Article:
On cross-examination, Gains testified that when the men stopped a few streets from the victim's house to talk about getting marijuana from the victim, Gains was parked behind Deandra's car. The driver's window of Gains's car was rolled down, and Gains was standing beside the driver's door. The appellant and Deandra were standing between the two cars. Gains did not hear their entire conversation, explaining that he was not paying attention the entire time. However, he heard the appellant say, "You can rob Dude." Gains did not think anyone else was paying attention to the conversation.

Gains testified that after he was transported to the police department, his conversation with the police lasted about thirty minutes. Detective Hafley asked, "Did Papa set this up? Is he the one in charge?" Gains responded, "I guess he must be." Gains acknowledged that he never heard the appellant tell Deandra to shoot the victim. He also acknowledged that the victim's name was never mentioned until he suggested that the men buy some marijuana. The appellant said he knew someone from whom they could make the purchase. Before the buy, Deandra collected money from the men to pay for the marijuana. Gains said that he hoped his testimony would help him obtain favorable treatment from the State. However, he said he would have testified anyway in order to relieve his conscience.

Co-defendant Lance Featherston testified that on the evening of September 29, 2007, he, the appellant, Deandra, Gains, Hendricks, and Davis went to a party in Mt. Juliet. Deandra had a .357 caliber gun. After the party, they went to a McDonald's restaurant. They left McDonald's and went to Lance's house, and Lance went inside and changed his clothes to go to a club. Lance's sister, Asica Featherston, was in the house, but she did not come out of her bedroom while the men were there. Lance went back outside, and the appellant asked if they wanted to rob the victim. Lance said the men "brushed it off" and told him, "We don't care." Lance and Gains gave the appellant money to purchase the marijuana.

Lance testified that the men left his house in two cars and drove toward the victim's house. One street before the victim's street, Deandra, Gains, and the appellant got out of the cars. Gains covered his license plate and got back into his car. The appellant and Deandra were standing in front of Gains's car, and Lance heard "bits and pieces" of their conversation. He said he heard the appellant tell Deandra that Deandra had to kill the victim. Deandra said okay, and the men returned to their respective cars. Davis, Deandra, and Gains left first in the green Thunderbird and made a left turn. The appellant, Lance, and Hendricks were in a gray Caprice, and they made a right turn to take Hendricks home. While they were near the victim's house, Lance heard three gunshots, screeching tires, and two more gunshots. Lance was surprised to hear the gunshots because he did not think the appellant and Deandra had actually intended to kill the victim. Lance telephoned Gains to find out what was happening, but no one answered. Ten or fifteen minutes later, Hendricks called the men in the other car and arranged to meet them by a school. After everyone arrived, Deandra said that he had shot the victim. The appellant gave Lance and Gains some marijuana, and Deandra and the appellant split a small amount of money.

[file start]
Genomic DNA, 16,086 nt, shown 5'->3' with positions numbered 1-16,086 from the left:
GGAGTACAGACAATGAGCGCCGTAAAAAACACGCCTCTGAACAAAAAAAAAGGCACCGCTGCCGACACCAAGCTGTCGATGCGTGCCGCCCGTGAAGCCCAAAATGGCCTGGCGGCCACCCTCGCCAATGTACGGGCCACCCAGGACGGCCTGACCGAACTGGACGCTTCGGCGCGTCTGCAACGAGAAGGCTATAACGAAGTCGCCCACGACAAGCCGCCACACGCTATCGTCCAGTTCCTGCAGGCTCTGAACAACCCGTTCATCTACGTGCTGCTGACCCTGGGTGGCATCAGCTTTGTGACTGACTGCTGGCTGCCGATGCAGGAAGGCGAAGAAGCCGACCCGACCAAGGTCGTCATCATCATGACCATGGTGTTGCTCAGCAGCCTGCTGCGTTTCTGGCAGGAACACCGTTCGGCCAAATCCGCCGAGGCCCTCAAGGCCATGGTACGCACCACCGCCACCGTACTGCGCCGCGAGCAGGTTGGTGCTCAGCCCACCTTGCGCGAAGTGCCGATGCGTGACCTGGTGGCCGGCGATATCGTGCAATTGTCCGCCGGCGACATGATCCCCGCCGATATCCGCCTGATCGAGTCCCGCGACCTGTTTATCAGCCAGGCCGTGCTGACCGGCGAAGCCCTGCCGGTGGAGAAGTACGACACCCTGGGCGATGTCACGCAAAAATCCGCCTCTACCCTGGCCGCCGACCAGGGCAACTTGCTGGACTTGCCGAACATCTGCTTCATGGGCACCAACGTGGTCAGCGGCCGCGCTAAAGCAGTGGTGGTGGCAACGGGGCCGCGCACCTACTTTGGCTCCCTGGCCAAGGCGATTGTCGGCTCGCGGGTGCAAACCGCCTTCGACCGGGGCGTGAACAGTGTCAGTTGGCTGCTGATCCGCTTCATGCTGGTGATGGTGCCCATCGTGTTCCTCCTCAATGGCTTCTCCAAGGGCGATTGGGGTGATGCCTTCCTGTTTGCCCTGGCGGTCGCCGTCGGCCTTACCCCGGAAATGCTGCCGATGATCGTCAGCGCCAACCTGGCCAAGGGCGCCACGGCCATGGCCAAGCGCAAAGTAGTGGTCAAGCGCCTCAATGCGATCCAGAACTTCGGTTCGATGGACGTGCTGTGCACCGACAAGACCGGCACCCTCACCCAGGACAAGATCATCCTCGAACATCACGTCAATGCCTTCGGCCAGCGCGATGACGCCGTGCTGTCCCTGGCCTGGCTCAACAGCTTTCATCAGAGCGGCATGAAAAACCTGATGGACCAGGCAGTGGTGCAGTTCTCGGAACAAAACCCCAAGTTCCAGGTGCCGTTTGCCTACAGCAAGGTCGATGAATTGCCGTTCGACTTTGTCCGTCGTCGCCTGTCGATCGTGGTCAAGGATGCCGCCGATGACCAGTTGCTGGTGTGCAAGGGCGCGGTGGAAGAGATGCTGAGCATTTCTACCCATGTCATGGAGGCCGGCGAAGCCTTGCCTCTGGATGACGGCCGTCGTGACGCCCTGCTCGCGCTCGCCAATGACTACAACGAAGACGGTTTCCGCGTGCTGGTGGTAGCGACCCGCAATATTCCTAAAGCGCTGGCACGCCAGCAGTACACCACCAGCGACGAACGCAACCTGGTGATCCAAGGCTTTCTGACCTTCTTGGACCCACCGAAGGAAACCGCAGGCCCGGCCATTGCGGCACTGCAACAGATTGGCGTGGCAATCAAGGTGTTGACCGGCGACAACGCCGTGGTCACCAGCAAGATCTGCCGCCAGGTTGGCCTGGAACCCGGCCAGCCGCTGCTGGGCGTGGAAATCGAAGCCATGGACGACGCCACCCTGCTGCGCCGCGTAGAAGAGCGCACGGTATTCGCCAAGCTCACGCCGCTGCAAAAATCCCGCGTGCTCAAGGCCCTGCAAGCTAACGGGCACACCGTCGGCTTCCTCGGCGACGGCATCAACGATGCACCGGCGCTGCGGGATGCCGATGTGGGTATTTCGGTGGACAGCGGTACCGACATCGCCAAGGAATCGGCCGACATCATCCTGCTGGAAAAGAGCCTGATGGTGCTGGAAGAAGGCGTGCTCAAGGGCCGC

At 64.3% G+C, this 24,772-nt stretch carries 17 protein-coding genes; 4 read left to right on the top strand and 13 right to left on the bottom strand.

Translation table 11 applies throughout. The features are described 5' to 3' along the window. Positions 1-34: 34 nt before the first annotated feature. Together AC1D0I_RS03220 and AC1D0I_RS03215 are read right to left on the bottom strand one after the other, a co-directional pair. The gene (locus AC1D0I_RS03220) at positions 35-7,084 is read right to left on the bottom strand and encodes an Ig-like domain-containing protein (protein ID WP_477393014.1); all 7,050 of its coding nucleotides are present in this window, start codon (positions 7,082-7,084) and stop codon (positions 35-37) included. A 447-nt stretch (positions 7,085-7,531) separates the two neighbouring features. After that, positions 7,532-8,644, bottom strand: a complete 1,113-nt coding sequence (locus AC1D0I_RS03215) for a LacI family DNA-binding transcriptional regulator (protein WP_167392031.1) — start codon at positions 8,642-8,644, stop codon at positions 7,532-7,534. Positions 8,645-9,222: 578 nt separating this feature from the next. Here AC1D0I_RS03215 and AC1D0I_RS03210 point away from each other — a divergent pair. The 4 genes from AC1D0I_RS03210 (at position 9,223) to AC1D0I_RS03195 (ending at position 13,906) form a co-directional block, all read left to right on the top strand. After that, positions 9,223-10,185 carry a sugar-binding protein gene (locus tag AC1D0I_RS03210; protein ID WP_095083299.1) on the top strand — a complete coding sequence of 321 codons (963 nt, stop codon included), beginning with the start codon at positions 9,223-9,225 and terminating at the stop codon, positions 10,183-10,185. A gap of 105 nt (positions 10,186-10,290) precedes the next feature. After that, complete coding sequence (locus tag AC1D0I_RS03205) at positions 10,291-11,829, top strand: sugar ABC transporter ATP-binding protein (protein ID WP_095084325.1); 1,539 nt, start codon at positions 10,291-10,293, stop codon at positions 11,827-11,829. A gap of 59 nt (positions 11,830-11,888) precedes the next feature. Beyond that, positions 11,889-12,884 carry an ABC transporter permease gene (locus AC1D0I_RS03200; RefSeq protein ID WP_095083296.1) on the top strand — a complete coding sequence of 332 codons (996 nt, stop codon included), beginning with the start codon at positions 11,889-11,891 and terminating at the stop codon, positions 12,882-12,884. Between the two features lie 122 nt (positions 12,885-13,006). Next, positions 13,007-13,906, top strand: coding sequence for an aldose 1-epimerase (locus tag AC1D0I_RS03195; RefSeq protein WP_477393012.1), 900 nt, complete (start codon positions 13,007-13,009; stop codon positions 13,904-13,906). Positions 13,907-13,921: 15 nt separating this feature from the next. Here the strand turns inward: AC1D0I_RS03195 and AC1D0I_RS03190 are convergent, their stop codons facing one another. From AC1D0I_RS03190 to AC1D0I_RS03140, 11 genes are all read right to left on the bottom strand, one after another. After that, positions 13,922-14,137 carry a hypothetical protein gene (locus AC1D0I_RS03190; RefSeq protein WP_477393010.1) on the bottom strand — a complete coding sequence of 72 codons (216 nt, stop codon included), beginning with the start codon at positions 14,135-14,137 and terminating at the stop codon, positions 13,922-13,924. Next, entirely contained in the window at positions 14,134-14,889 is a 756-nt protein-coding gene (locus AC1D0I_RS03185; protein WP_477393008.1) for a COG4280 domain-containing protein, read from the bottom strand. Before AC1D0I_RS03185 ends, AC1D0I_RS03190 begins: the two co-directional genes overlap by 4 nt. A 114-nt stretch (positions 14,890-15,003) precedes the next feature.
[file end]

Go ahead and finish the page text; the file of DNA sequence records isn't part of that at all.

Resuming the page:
Lance testified that a few days after the shooting, he, Gains, Davis, and the appellant were at Davis's house. Lance's mother called and said that detectives were there to talk to him. The appellant "told [Lance] not to say nothing." Lance walked home and spoke with the detectives. Lance feared for his family's safety, so he lied to the detectives, claiming that he did not know anything about the robbery and murder. After his arrest, he told the police the truth.

On cross-examination, Lance testified that by the time the men stopped a block from the victim's house, "there had already been a plan that [the victim] was going to get robbed." He acknowledged that when he spoke with the police before his arrest, he omitted his knowing about the robbery and murder. After his arrest, he disclosed everything he knew about the crimes. He acknowledged that he testified on behalf of the State in a different case and that he received probation in exchange for his testimony. He said he hoped to receive consideration from the State for his testimony in this case but would have testified anyway.

Metro Detective Curtis Hafley testified that he was the lead investigator for this case and arrived at the scene after 1:00 a.m. on September 30, 2007. He interviewed various witnesses. No one knew the name of the shooter, but some of the witnesses described a dark-colored car that was either a Ford Thunderbird or a Mercury Cougar. Haines told Detective Hafley that the victim had received telephone calls immediately before the shooting, including a call from the appellant. Additionally, Haines said that the appellant previously had come to the victim's residence in a dark-colored Thunderbird.

Detective Hafley testified that in the early afternoon hours of September 30, he went to the appellant's home and interviewed him. Detective Hafley audio-recorded the interview. During the interview, the appellant said that the previous night, he went to a party in Mt. Juliet, went to McDonald's, and eventually proceeded to Club Faded. The appellant said he had been with Davis, Deandra, Lance, Gains, and Hendricks. The men traveled in two cars, Deandra's gray Chevrolet Caprice and Gains's green Ford Thunderbird. The appellant said that Michael Smith had owed the victim forty-five dollars and that Michael had "mentioned something about robbing [the victim], but [the appellant] thought that Michael Smith was to[o] much of a weakling to do that."